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An Open Machine Translation System for Augmentative and Alternative Communication Constantinos Viglas and Georgios Kouroupetroglou Deptartment of Informatics and Telecommunications National and Kapodistrian University of Athens Panepistimiopolis, Ilisia, GR-15784, Athens, Greece Tel: +30 10 7275617, Fax: +30 10 6018677 {cviglas, koupe}

Abstract. In this paper we describe the characteristics of an open system we designed and implemented that adds Machine Translation (MT) capabilities into Augmentative and Alternative Communication (AAC) applications. In particular, we present the basis for an open MT framework that can easily integrate with component-based developments especially regarding interpersonal communication and information presentation, either in standalone or web-based applications. We concentrate on the system’s core, an expandable database of multimedia elements, which offers uniform management of multiple representations of concepts in both natural languages and symbolic communication systems, allowing concept-by-concept omnidirectional translation. Applications of the system are also presented, along with brief pointers on current work for possible extensions and improvements.

1 Introduction Users of AAC systems have experienced many benefits over the years, especially with the introduction of modular computer-based aids [7],[8] in the Computer Mediated Interpersonal Communication (CMIC) domain. Although such devices offer expandable vocabularies, speech output, and customizable interfaces, they don’t do as much in allowing the disabled to communicate transparently with other people (disabled or not) regardless of the communication system they use. Unlike the common translation problems, when it comes to AAC additional effort is required. Our solution is realized by the design and implementation of an open and scalable system whose properties, characteristics, and applications will be presented hereafter.

2 Interpersonal Communication and Machine Translation for Assistive Technology Machine Translation (MT) and Natural Language Processing (NLP) are being used in a number of computer-based applications [1],[2] and often cross the domain of Interpersonal Communication [6],[13],[14]. Nevertheless, they need to be properly K. Miesenberger, J. Klaus, W. Zagler (Eds.): ICCHP 2002, LNCS 2398, pp. 699–706, 2002. © Springer-Verlag Berlin Heidelberg 2002


C. Viglas and G. Kouroupetroglou

adapted to form a translation system for the average AAC user of an alternative communication system. 2.1

Contemporary Communication and Translation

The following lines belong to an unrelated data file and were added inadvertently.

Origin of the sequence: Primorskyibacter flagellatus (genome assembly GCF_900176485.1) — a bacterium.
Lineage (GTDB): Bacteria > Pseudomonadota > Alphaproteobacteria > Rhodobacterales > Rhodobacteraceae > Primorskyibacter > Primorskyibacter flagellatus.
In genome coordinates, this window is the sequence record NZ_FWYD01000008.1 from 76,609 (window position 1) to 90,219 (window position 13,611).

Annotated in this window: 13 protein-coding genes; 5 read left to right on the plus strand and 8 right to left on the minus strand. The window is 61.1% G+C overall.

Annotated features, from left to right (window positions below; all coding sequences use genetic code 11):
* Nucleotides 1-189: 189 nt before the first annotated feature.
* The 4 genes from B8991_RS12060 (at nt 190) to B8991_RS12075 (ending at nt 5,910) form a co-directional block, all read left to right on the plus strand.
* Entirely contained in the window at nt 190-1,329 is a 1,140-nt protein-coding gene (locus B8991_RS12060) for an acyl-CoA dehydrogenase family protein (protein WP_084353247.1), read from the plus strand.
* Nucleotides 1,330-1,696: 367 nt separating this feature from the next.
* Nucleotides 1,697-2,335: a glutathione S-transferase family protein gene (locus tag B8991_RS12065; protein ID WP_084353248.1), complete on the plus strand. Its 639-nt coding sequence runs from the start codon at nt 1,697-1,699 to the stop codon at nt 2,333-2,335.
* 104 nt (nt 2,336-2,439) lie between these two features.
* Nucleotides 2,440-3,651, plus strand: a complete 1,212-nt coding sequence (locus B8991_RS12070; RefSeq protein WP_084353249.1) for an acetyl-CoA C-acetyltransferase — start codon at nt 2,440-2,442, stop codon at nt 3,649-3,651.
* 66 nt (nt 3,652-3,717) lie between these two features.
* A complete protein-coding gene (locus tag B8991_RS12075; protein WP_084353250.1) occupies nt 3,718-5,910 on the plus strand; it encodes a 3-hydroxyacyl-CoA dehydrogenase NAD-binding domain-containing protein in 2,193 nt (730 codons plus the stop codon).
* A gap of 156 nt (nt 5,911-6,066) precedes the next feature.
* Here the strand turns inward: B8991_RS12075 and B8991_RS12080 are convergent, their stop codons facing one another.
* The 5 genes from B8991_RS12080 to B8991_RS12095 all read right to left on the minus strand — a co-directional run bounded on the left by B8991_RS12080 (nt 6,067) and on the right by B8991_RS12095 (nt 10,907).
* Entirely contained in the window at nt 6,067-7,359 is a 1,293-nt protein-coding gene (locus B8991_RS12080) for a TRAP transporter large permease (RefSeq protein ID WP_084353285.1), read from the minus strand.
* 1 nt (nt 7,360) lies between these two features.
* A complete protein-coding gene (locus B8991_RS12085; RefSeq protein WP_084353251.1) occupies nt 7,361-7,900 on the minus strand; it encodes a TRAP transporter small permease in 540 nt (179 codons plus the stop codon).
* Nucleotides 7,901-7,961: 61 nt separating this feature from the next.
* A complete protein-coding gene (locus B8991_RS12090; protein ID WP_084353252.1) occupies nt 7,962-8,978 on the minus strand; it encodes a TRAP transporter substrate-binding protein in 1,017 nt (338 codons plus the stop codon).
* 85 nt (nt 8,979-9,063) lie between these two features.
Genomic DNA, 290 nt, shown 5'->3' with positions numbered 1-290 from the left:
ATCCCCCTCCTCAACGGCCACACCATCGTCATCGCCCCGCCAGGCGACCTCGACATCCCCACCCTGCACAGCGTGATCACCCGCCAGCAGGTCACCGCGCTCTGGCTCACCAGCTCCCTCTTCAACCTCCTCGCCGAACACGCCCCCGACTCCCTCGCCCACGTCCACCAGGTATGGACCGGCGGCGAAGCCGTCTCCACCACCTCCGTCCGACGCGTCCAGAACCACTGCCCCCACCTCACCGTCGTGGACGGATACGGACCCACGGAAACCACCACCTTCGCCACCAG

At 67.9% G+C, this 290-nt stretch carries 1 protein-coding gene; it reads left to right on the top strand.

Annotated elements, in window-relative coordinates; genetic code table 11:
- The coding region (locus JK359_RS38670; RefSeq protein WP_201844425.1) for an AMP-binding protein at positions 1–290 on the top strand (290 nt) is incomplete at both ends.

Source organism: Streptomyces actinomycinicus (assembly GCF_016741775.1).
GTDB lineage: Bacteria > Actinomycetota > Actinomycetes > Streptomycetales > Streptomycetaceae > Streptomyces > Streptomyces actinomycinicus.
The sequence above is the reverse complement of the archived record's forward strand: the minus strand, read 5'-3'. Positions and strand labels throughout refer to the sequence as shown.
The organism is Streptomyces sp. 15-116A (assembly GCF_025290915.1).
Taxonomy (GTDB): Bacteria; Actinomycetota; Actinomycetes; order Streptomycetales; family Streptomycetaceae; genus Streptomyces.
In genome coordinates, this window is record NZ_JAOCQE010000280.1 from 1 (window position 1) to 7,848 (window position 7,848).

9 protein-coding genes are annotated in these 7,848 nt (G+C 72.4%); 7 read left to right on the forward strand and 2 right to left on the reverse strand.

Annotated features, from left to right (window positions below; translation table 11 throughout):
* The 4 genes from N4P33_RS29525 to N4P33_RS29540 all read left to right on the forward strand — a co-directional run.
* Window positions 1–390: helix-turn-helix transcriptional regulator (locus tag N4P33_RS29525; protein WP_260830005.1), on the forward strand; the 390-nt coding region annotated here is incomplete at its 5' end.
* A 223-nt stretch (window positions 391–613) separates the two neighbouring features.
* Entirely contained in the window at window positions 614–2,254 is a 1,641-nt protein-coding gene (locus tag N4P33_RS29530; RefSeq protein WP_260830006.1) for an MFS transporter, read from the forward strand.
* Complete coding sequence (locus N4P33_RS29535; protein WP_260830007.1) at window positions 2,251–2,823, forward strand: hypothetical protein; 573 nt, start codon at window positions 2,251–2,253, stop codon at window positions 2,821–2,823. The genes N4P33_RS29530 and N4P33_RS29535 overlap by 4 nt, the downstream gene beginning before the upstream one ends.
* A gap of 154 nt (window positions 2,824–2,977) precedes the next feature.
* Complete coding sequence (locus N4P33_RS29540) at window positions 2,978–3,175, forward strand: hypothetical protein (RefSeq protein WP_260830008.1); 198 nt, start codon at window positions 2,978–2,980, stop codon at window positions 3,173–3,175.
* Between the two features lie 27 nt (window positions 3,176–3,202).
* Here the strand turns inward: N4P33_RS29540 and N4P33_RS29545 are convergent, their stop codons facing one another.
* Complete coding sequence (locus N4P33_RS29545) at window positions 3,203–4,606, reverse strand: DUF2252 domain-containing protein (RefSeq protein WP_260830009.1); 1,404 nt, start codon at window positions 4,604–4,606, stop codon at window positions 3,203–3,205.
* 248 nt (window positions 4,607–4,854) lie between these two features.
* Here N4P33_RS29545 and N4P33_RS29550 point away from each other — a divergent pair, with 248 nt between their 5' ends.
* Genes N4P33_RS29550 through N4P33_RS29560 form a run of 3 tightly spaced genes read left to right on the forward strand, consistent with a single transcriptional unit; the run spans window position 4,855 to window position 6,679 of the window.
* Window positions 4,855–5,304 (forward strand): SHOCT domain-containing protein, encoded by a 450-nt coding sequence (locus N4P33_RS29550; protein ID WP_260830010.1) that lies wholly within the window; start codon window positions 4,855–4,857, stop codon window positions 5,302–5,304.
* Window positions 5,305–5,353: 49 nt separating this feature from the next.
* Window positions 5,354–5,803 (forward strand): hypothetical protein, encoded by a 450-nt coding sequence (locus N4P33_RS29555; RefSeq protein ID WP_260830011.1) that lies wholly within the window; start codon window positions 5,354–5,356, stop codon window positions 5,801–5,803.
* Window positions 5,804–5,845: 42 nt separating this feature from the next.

Interpersonal communication as far as assistive technology is concerned, relies heavily on the use of alternative communication systems known collectively as symbolic communication systems (such as BLISS, MAKATON, PCS, etc.) [5]. They use graphic symbols (available in all sorts of formats ranging from cards, boards and tablets, to portable libraries of symbols in the form of computer viewable graphic images) in order to depict concepts and convey meanings from and to their users. However, little has been done to provide standardized and compact ways of dealing with symbolic systems and communication aids as a whole, covering aspects like learning graphic symbols, using symbols with a communication aid for everyday communication needs, either in face-to-face situations or remotely (e.g. over the telephone or a computer network). Another of their prominent characteristic is that they offer speech output (either synthetic or digitized) since most disabled are incapable of producing intelligible speech. However, if the disabled wish to converse with other people (disabled or not), some kind of automated process leading to a common transcription is necessary be that speech, text or plain graphical symbols. Moreover, such a transcription is needed for the disabled to access and retrieve information offered in mediums like the World Wide Web (WWW), according to the Web Accessibility Initiative (WAI) regarding access to information [18]. To communicate or review information in a form or language different from what one uses is a complicated issue that becomes more challenging for AAC. A more flexible approach should provide translation and transcription between the various languages, symbolic systems and the representations of the associated symbols and concepts. On the other hand, research on MT has produced a number of significant results over the years [4], with its realizations focusing mainly on bi-lateral natural language translation, although there have been multilingual, language independent systems built around specific lexicons [3],[16], with efforts ranging from simple word-byword systems to more complex ones providing correct translation of sentences and phrases in terms of overall meaning, grammar and syntax in the target language. MT has already found application in both stand-alone and web-based translation systems (e.g. SYSTRAN [17]) that provide either off line or “real-time” translation of documents. Moreover, MT has found new ground of application in conjunction with NLP, especially concerning specific or restricted vocabularies leading to major applications of translation of scientific and technological writings through lexical analysis of written text in the language of interest. Under similar notions other areas of application have been multi-lingual document generation in a given language using large lexical knowledge acquisition. Systems under both of the latter two cases have been built for medical purposes [12],[16]. 2.2